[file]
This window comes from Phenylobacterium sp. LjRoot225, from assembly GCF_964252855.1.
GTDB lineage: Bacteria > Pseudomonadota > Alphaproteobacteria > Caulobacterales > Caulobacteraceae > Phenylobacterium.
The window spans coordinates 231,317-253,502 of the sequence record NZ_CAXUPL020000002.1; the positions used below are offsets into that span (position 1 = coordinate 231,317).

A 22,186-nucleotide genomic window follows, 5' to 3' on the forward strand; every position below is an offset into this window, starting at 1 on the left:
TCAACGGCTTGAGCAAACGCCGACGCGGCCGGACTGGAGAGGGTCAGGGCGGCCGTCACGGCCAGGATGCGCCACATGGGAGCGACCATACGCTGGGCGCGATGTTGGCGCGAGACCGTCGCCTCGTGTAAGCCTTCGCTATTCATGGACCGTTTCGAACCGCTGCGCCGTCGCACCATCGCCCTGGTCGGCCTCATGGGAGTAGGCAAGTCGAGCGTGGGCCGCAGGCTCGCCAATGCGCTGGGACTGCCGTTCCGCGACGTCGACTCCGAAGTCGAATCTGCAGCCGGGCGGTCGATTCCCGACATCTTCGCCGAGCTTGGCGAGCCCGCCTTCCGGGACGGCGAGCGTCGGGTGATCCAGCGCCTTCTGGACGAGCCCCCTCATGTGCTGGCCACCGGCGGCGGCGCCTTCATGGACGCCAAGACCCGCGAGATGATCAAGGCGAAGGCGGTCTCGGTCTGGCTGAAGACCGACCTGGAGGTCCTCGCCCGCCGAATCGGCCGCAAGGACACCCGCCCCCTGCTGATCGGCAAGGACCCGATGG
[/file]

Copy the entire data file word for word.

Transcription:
This window comes from Phenylobacterium sp. LjRoot225, from assembly GCF_964252855.1.
GTDB lineage: Bacteria > Pseudomonadota > Alphaproteobacteria > Caulobacterales > Caulobacteraceae > Phenylobacterium.
The window spans coordinates 231,317-253,502 of the sequence record NZ_CAXUPL020000002.1; the positions used below are offsets into that span (position 1 = coordinate 231,317).

A 22,186-nucleotide genomic window follows, 5' to 3' on the forward strand; every position below is an offset into this window, starting at 1 on the left:
TCAACGGCTTGAGCAAACGCCGACGCGGCCGGACTGGAGAGGGTCAGGGCGGCCGTCACGGCCAGGATGCGCCACATGGGAGCGACCATACGCTGGGCGCGATGTTGGCGCGAGACCGTCGCCTCGTGTAAGCCTTCGCTATTCATGGACCGTTTCGAACCGCTGCGCCGTCGCACCATCGCCCTGGTCGGCCTCATGGGAGTAGGCAAGTCGAGCGTGGGCCGCAGGCTCGCCAATGCGCTGGGACTGCCGTTCCGCGACGTCGACTCCGAAGTCGAATCTGCAGCCGGGCGGTCGATTCCCGACATCTTCGCCGAGCTTGGCGAGCCCGCCTTCCGGGACGGCGAGCGTCGGGTGATCCAGCGCCTTCTGGACGAGCCCCCTCATGTGCTGGCCACCGGCGGCGGCGCCTTCATGGACGCCAAGACCCGCGAGATGATCAAGGCGAAGGCGGTCTCGGTCTGGCTGAAGACCGACCTGGAGGTCCTCGCCCGCCGAATCGGCCGCAAGGACACCCGCCCCCTGCTGATCGGCAAGGACCCGATGG